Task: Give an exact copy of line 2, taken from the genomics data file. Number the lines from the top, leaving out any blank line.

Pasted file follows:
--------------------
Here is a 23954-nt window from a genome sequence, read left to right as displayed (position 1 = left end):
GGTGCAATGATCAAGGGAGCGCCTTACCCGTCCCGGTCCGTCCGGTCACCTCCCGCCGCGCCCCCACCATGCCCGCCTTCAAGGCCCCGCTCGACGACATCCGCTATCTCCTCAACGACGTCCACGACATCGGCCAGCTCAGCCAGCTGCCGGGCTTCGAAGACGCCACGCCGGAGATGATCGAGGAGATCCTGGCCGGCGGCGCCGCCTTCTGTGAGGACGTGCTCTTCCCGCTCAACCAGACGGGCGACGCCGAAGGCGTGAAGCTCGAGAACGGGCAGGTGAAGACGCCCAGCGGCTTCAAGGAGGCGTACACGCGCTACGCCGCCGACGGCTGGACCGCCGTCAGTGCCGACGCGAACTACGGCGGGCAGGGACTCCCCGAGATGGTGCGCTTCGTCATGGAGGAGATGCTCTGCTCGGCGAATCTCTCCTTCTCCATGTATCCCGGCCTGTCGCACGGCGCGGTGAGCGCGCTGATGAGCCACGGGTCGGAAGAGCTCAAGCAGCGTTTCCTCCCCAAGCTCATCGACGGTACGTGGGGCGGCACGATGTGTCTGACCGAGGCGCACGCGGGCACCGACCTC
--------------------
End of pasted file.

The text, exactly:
GGTGCAATGATCAAGGGAGCGCCTTACCCGTCCCGGTCCGTCCGGTCACCTCCCGCCGCGCCCCCACCATGCCCGCCTTCAAGGCCCCGCTCGACGACATCCGCTATCTCCTCAACGACGTCCACGACATCGGCCAGCTCAGCCAGCTGCCGGGCTTCGAAGACGCCACGCCGGAGATGATCGAGGAGATCCTGGCCGGCGGCGCCGCCTTCTGTGAGGACGTGCTCTTCCCGCTCAACCAGACGGGCGACGCCGAAGGCGTGAAGCTCGAGAACGGGCAGGTGAAGACGCCCAGCGGCTTCAAGGAGGCGTACACGCGCTACGCCGCCGACGGCTGGACCGCCGTCAGTGCCGACGCGAACTACGGCGGGCAGGGACTCCCCGAGATGGTGCGCTTCGTCATGGAGGAGATGCTCTGCTCGGCGAATCTCTCCTTCTCCATGTATCCCGGCCTGTCGCACGGCGCGGTGAGCGCGCTGATGAGCCACGGGTCGGAAGAGCTCAAGCAGCGTTTCCTCCCCAAGCTCATCGACGGTACGTGGGGCGGCACGATGTGTCTGACCGAGGCGCACGCGGGCACCGACCTC